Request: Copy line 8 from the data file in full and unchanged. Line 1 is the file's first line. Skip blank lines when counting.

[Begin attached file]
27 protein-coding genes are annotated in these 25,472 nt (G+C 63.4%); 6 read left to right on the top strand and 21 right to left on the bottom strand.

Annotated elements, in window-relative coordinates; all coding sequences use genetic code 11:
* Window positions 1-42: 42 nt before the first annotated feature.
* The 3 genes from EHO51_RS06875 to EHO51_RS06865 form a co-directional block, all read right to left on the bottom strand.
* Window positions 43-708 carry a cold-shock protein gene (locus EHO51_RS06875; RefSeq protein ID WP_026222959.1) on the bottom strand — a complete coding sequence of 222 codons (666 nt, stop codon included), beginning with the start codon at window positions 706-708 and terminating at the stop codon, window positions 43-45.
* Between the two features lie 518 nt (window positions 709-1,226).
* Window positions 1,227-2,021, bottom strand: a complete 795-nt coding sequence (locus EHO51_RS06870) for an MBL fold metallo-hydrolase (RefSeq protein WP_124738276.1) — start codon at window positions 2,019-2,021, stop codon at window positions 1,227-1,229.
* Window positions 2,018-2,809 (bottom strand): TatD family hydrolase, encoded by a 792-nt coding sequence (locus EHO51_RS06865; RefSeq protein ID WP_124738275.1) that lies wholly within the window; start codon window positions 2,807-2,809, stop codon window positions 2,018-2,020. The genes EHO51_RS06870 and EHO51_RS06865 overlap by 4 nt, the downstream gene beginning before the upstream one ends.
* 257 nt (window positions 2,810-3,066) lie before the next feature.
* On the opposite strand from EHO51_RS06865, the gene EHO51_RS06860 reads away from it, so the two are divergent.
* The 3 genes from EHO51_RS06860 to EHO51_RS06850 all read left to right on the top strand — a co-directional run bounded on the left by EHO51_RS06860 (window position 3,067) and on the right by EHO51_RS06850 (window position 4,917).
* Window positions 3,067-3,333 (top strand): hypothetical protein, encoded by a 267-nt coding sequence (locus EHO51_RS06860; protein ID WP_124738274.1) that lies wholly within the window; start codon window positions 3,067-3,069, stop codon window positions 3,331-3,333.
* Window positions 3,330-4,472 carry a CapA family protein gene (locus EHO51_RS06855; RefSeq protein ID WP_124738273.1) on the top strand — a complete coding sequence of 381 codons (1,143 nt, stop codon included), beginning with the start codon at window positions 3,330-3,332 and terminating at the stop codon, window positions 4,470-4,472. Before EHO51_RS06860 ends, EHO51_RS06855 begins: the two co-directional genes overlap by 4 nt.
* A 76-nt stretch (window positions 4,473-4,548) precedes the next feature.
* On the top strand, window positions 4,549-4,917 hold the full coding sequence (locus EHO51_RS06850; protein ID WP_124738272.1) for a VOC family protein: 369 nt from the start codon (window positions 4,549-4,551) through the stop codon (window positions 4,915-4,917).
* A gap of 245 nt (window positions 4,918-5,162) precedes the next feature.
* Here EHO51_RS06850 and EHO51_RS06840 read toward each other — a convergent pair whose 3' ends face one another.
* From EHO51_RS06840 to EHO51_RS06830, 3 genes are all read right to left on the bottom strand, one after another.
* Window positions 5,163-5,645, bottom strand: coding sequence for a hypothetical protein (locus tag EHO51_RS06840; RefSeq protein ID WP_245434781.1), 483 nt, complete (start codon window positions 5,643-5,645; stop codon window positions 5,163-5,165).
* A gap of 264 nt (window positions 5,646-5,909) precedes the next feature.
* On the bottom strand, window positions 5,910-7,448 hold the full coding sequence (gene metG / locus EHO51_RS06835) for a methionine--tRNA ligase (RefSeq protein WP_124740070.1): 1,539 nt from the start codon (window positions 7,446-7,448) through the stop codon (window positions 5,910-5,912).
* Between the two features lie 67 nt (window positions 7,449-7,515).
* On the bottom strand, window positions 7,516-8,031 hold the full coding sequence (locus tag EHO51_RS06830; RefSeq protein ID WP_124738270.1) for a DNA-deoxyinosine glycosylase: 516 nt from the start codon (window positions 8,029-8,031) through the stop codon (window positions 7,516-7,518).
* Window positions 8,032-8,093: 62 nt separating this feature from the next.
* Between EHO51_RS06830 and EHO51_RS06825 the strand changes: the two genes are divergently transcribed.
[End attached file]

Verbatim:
* Window positions 2,018-2,809 (bottom strand): TatD family hydrolase, encoded by a 792-nt coding sequence (locus EHO51_RS06865; RefSeq protein ID WP_124738275.1) that lies wholly within the window; start codon window positions 2,807-2,809, stop codon window positions 2,018-2,020. The genes EHO51_RS06870 and EHO51_RS06865 overlap by 4 nt, the downstream gene beginning before the upstream one ends.